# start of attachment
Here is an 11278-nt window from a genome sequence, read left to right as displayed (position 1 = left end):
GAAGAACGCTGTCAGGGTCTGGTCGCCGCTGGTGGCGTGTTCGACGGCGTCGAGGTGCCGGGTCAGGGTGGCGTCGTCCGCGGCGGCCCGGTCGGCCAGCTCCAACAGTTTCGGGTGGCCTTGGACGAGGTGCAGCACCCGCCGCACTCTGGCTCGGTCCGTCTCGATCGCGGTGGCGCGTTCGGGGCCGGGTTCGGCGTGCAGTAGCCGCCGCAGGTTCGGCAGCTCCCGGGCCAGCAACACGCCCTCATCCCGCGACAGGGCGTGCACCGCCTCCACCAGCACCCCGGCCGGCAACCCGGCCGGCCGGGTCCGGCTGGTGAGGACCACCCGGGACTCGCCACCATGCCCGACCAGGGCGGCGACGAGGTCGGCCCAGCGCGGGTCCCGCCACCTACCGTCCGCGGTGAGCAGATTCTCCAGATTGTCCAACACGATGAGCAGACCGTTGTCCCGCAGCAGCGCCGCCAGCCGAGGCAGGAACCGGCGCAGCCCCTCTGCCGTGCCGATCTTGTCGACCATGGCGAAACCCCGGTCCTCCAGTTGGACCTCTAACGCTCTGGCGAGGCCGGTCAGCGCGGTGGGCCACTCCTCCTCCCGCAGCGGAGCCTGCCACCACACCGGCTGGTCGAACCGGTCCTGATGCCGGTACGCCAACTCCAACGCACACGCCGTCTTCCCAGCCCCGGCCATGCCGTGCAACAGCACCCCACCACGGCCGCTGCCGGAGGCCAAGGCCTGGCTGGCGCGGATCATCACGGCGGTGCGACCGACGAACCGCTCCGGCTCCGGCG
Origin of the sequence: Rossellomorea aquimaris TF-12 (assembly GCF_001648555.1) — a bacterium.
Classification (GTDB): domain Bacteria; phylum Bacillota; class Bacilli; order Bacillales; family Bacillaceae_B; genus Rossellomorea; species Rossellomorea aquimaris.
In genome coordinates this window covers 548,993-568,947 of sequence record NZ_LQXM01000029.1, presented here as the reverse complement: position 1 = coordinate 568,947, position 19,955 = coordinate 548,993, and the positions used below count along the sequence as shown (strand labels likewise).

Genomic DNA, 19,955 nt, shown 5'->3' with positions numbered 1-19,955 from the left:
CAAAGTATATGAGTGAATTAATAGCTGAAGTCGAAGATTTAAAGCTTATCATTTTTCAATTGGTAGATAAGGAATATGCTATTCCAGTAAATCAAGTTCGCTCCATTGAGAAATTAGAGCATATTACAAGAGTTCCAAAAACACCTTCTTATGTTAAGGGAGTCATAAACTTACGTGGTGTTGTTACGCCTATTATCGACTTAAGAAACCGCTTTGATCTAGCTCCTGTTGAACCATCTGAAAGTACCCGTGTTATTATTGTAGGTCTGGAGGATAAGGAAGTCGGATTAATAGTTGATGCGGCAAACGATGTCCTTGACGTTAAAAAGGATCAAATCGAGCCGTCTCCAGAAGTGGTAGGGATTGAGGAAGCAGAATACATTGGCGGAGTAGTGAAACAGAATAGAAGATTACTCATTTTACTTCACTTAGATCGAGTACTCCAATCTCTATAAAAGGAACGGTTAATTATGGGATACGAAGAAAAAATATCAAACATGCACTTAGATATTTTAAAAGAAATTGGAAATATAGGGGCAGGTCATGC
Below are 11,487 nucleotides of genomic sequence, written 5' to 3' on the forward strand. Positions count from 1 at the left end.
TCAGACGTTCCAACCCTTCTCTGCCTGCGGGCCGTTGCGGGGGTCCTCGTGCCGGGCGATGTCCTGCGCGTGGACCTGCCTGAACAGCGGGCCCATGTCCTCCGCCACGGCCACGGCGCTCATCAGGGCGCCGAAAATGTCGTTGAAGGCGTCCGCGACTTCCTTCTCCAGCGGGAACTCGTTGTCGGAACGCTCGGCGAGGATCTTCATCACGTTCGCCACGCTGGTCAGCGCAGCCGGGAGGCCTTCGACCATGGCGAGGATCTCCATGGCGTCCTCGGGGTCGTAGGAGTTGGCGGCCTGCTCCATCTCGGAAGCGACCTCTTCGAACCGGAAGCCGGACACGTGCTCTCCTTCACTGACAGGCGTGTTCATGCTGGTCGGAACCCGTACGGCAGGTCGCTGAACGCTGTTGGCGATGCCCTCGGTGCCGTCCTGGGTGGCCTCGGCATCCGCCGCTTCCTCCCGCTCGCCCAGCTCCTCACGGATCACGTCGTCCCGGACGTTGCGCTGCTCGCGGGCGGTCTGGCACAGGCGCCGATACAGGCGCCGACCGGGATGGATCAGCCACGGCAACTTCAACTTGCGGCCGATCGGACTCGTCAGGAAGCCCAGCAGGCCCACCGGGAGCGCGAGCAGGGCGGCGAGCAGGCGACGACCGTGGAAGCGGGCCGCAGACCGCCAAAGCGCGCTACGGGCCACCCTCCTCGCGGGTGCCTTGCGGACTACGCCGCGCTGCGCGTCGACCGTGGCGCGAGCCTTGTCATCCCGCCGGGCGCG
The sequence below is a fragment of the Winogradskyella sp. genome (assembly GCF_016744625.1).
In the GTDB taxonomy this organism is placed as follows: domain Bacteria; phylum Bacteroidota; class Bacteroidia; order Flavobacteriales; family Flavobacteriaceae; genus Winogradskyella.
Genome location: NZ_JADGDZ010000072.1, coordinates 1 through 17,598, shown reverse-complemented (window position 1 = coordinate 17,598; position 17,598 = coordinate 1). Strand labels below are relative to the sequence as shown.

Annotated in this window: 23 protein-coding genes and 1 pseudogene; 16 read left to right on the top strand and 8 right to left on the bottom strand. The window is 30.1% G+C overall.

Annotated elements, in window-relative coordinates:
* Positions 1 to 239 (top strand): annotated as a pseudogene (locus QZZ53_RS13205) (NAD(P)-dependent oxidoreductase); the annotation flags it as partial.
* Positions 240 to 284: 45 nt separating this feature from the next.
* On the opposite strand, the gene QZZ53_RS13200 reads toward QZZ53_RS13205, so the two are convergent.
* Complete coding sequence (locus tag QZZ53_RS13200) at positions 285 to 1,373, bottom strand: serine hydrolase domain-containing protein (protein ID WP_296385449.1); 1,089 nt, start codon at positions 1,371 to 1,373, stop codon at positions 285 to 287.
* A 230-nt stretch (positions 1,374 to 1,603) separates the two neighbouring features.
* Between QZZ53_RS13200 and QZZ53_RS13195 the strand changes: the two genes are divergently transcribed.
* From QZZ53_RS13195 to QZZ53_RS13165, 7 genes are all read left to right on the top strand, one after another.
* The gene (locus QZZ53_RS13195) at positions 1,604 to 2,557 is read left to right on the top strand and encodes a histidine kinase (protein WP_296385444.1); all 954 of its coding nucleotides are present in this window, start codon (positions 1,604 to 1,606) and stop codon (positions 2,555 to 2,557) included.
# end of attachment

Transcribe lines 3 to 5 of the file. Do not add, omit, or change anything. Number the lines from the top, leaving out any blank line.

Origin of the sequence: Rossellomorea aquimaris TF-12 (assembly GCF_001648555.1) — a bacterium.
Classification (GTDB): domain Bacteria; phylum Bacillota; class Bacilli; order Bacillales; family Bacillaceae_B; genus Rossellomorea; species Rossellomorea aquimaris.
In genome coordinates this window covers 548,993-568,947 of sequence record NZ_LQXM01000029.1, presented here as the reverse complement: position 1 = coordinate 568,947, position 19,955 = coordinate 548,993, and the positions used below count along the sequence as shown (strand labels likewise).